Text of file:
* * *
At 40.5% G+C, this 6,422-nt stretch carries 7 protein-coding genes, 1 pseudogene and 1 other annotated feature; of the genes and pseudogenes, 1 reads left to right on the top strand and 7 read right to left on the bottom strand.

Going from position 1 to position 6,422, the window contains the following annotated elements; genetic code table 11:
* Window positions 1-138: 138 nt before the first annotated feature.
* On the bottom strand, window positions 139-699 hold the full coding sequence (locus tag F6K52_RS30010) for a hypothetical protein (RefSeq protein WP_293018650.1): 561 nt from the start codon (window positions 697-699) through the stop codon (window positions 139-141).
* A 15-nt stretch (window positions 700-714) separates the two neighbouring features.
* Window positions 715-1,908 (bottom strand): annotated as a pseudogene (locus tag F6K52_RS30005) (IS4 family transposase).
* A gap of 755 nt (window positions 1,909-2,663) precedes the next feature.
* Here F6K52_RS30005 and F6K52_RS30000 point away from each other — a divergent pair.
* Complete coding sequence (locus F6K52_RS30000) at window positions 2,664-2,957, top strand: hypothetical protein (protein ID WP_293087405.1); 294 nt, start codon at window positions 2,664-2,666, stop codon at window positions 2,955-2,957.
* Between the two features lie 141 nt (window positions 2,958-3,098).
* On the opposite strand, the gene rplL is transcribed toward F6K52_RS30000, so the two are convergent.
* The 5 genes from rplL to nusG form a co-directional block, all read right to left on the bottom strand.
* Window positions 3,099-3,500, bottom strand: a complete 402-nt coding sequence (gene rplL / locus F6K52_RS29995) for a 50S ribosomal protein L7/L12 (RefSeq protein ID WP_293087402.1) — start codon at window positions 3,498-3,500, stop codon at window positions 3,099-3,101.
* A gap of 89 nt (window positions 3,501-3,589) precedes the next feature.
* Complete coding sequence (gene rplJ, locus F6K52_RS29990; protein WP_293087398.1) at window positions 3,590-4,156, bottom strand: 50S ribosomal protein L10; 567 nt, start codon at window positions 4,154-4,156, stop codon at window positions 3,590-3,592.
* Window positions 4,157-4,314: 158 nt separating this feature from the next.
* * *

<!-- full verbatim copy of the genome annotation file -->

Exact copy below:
At 40.5% G+C, this 6,422-nt stretch carries 7 protein-coding genes, 1 pseudogene and 1 other annotated feature; of the genes and pseudogenes, 1 reads left to right on the top strand and 7 read right to left on the bottom strand.

Going from position 1 to position 6,422, the window contains the following annotated elements; genetic code table 11:
* Window positions 1-138: 138 nt before the first annotated feature.
* On the bottom strand, window positions 139-699 hold the full coding sequence (locus tag F6K52_RS30010) for a hypothetical protein (RefSeq protein WP_293018650.1): 561 nt from the start codon (window positions 697-699) through the stop codon (window positions 139-141).
* A 15-nt stretch (window positions 700-714) separates the two neighbouring features.
* Window positions 715-1,908 (bottom strand): annotated as a pseudogene (locus tag F6K52_RS30005) (IS4 family transposase).
* A gap of 755 nt (window positions 1,909-2,663) precedes the next feature.
* Here F6K52_RS30005 and F6K52_RS30000 point away from each other — a divergent pair.
* Complete coding sequence (locus F6K52_RS30000) at window positions 2,664-2,957, top strand: hypothetical protein (protein ID WP_293087405.1); 294 nt, start codon at window positions 2,664-2,666, stop codon at window positions 2,955-2,957.
* Between the two features lie 141 nt (window positions 2,958-3,098).
* On the opposite strand, the gene rplL is transcribed toward F6K52_RS30000, so the two are convergent.
* The 5 genes from rplL to nusG form a co-directional block, all read right to left on the bottom strand.
* Window positions 3,099-3,500, bottom strand: a complete 402-nt coding sequence (gene rplL / locus F6K52_RS29995) for a 50S ribosomal protein L7/L12 (RefSeq protein ID WP_293087402.1) — start codon at window positions 3,498-3,500, stop codon at window positions 3,099-3,101.
* A gap of 89 nt (window positions 3,501-3,589) precedes the next feature.
* Complete coding sequence (gene rplJ, locus F6K52_RS29990; protein WP_293087398.1) at window positions 3,590-4,156, bottom strand: 50S ribosomal protein L10; 567 nt, start codon at window positions 4,154-4,156, stop codon at window positions 3,590-3,592.
* Window positions 4,157-4,314: 158 nt separating this feature from the next.